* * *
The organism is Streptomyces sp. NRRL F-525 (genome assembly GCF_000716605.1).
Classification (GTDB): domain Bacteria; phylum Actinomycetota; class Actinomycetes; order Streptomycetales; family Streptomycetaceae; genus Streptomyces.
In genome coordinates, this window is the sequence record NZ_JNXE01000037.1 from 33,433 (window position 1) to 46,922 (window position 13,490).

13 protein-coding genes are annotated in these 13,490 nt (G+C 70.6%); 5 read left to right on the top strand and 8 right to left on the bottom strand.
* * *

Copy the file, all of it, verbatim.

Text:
The organism is Streptomyces sp. NRRL F-525 (genome assembly GCF_000716605.1).
Classification (GTDB): domain Bacteria; phylum Actinomycetota; class Actinomycetes; order Streptomycetales; family Streptomycetaceae; genus Streptomyces.
In genome coordinates, this window is the sequence record NZ_JNXE01000037.1 from 33,433 (window position 1) to 46,922 (window position 13,490).

13 protein-coding genes are annotated in these 13,490 nt (G+C 70.6%); 5 read left to right on the top strand and 8 right to left on the bottom strand.